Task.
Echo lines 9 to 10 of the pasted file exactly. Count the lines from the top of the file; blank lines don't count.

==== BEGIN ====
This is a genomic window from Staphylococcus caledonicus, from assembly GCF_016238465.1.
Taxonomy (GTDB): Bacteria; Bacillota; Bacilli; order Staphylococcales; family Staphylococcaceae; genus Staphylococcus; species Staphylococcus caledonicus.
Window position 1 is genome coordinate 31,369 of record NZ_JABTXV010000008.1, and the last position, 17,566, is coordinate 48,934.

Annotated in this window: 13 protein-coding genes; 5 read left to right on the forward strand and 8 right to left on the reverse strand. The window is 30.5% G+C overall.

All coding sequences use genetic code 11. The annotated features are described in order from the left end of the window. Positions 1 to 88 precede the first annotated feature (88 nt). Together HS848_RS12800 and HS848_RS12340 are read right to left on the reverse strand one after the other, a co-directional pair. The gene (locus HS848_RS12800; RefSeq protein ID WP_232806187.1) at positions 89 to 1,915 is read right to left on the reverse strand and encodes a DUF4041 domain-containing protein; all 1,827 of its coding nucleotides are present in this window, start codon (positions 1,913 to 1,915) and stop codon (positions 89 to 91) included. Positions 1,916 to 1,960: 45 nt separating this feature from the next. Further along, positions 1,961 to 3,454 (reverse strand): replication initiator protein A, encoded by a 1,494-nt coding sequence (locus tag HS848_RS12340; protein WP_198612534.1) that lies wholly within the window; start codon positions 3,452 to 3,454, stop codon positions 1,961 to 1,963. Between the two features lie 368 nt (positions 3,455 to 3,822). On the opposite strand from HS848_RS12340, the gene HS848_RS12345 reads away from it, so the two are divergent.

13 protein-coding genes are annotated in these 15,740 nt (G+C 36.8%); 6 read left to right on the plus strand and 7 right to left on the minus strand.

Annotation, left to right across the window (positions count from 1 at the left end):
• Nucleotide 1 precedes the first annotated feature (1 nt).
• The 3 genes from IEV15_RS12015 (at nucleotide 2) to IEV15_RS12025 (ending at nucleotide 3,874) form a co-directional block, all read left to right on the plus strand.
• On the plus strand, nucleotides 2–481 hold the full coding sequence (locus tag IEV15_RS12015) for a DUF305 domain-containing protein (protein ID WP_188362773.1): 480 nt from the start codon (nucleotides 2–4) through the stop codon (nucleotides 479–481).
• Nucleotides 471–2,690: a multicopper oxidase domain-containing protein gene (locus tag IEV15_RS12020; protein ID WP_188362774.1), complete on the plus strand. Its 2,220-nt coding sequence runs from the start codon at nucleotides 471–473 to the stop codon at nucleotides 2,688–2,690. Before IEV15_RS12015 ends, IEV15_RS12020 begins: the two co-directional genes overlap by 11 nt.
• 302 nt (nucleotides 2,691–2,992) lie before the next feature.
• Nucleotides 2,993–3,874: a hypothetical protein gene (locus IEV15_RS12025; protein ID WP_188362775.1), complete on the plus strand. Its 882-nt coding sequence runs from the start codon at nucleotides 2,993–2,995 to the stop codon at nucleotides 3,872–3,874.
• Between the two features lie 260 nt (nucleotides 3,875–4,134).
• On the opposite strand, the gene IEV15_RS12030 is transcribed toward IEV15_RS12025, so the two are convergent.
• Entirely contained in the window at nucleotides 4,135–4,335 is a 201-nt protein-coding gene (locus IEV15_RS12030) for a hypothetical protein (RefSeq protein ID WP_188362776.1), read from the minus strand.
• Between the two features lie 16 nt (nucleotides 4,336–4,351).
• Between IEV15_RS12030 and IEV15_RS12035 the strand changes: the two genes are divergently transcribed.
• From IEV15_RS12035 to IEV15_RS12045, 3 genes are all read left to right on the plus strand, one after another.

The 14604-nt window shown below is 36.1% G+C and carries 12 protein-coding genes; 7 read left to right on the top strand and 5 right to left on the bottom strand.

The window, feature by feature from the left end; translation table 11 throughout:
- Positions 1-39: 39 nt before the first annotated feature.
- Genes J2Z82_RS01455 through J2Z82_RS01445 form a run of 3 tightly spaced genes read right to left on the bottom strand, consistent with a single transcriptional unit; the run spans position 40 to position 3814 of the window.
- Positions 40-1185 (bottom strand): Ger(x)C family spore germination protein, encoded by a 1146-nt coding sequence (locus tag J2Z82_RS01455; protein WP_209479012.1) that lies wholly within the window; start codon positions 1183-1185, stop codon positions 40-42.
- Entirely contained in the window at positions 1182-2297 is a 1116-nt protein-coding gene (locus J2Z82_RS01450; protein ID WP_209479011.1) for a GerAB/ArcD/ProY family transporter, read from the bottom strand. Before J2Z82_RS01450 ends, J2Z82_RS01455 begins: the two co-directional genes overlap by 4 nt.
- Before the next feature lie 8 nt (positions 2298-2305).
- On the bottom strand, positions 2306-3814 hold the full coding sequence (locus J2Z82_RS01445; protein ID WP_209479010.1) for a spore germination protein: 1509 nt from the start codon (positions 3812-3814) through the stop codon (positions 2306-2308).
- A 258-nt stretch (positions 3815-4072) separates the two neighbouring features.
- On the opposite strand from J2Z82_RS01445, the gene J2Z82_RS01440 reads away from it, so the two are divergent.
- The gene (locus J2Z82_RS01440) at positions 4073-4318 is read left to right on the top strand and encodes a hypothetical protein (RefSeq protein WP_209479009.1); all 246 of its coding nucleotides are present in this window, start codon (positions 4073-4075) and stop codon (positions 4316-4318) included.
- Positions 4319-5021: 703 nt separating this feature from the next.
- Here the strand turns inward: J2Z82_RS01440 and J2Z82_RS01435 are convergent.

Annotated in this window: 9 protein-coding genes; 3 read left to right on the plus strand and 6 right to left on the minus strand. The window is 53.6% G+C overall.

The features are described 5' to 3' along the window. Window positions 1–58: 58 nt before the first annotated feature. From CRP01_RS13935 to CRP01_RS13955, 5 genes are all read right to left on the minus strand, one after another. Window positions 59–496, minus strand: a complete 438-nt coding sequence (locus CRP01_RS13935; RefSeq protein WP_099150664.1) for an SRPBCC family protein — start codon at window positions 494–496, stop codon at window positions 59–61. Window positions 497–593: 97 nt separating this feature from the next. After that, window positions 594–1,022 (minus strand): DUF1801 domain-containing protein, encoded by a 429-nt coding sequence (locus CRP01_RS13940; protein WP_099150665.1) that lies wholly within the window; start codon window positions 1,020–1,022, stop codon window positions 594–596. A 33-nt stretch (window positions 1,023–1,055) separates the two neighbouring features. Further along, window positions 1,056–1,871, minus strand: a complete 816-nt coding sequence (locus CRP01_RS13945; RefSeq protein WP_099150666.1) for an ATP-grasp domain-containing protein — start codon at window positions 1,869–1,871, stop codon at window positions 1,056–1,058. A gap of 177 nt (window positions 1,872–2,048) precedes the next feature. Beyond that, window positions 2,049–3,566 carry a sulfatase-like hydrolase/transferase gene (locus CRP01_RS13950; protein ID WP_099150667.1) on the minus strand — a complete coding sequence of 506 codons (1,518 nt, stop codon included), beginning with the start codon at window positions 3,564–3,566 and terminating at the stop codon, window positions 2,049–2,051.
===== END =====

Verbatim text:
• The 3 genes from IEV15_RS12015 (at nucleotide 2) to IEV15_RS12025 (ending at nucleotide 3,874) form a co-directional block, all read left to right on the plus strand.
• On the plus strand, nucleotides 2–481 hold the full coding sequence (locus tag IEV15_RS12015) for a DUF305 domain-containing protein (protein ID WP_188362773.1): 480 nt from the start codon (nucleotides 2–4) through the stop codon (nucleotides 479–481).